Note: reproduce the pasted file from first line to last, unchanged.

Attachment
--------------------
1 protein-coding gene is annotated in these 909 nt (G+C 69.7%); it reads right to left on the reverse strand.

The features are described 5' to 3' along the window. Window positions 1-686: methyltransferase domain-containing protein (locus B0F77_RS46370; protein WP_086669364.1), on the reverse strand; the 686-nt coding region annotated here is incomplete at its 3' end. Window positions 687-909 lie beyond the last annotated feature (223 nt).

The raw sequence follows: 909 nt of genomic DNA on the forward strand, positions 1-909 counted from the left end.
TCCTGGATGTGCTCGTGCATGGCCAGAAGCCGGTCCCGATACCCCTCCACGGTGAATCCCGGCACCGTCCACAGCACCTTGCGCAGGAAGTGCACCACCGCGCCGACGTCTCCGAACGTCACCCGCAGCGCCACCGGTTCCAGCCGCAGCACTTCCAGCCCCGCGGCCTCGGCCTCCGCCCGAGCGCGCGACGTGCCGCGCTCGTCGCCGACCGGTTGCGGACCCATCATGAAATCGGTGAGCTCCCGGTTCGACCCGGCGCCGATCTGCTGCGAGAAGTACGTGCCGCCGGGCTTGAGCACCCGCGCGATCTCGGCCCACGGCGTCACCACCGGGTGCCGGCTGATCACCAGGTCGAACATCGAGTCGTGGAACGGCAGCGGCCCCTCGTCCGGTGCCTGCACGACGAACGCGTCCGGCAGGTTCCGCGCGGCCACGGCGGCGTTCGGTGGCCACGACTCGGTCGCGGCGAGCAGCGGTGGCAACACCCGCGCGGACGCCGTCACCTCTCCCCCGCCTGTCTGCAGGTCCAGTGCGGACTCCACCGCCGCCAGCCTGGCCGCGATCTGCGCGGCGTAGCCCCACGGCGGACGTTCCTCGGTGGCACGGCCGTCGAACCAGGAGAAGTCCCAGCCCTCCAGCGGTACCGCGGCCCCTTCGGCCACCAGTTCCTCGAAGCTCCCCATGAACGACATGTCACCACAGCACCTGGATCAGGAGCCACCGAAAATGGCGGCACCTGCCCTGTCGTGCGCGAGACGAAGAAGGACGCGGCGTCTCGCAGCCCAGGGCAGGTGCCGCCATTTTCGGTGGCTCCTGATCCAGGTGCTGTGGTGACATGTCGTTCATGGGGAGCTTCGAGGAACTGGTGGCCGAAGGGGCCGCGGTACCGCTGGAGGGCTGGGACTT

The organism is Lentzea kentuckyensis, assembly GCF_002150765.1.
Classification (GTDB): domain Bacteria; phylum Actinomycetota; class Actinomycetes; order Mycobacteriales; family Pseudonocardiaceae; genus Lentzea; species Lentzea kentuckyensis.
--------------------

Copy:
1 protein-coding gene is annotated in these 909 nt (G+C 69.7%); it reads right to left on the reverse strand.

The features are described 5' to 3' along the window. Window positions 1-686: methyltransferase domain-containing protein (locus B0F77_RS46370; protein WP_086669364.1), on the reverse strand; the 686-nt coding region annotated here is incomplete at its 3' end. Window positions 687-909 lie beyond the last annotated feature (223 nt).

The raw sequence follows: 909 nt of genomic DNA on the forward strand, positions 1-909 counted from the left end.
TCCTGGATGTGCTCGTGCATGGCCAGAAGCCGGTCCCGATACCCCTCCACGGTGAATCCCGGCACCGTCCACAGCACCTTGCGCAGGAAGTGCACCACCGCGCCGACGTCTCCGAACGTCACCCGCAGCGCCACCGGTTCCAGCCGCAGCACTTCCAGCCCCGCGGCCTCGGCCTCCGCCCGAGCGCGCGACGTGCCGCGCTCGTCGCCGACCGGTTGCGGACCCATCATGAAATCGGTGAGCTCCCGGTTCGACCCGGCGCCGATCTGCTGCGAGAAGTACGTGCCGCCGGGCTTGAGCACCCGCGCGATCTCGGCCCACGGCGTCACCACCGGGTGCCGGCTGATCACCAGGTCGAACATCGAGTCGTGGAACGGCAGCGGCCCCTCGTCCGGTGCCTGCACGACGAACGCGTCCGGCAGGTTCCGCGCGGCCACGGCGGCGTTCGGTGGCCACGACTCGGTCGCGGCGAGCAGCGGTGGCAACACCCGCGCGGACGCCGTCACCTCTCCCCCGCCTGTCTGCAGGTCCAGTGCGGACTCCACCGCCGCCAGCCTGGCCGCGATCTGCGCGGCGTAGCCCCACGGCGGACGTTCCTCGGTGGCACGGCCGTCGAACCAGGAGAAGTCCCAGCCCTCCAGCGGTACCGCGGCCCCTTCGGCCACCAGTTCCTCGAAGCTCCCCATGAACGACATGTCACCACAGCACCTGGATCAGGAGCCACCGAAAATGGCGGCACCTGCCCTGTCGTGCGCGAGACGAAGAAGGACGCGGCGTCTCGCAGCCCAGGGCAGGTGCCGCCATTTTCGGTGGCTCCTGATCCAGGTGCTGTGGTGACATGTCGTTCATGGGGAGCTTCGAGGAACTGGTGGCCGAAGGGGCCGCGGTACCGCTGGAGGGCTGGGACTT

The organism is Lentzea kentuckyensis, assembly GCF_002150765.1.
Classification (GTDB): domain Bacteria; phylum Actinomycetota; class Actinomycetes; order Mycobacteriales; family Pseudonocardiaceae; genus Lentzea; species Lentzea kentuckyensis.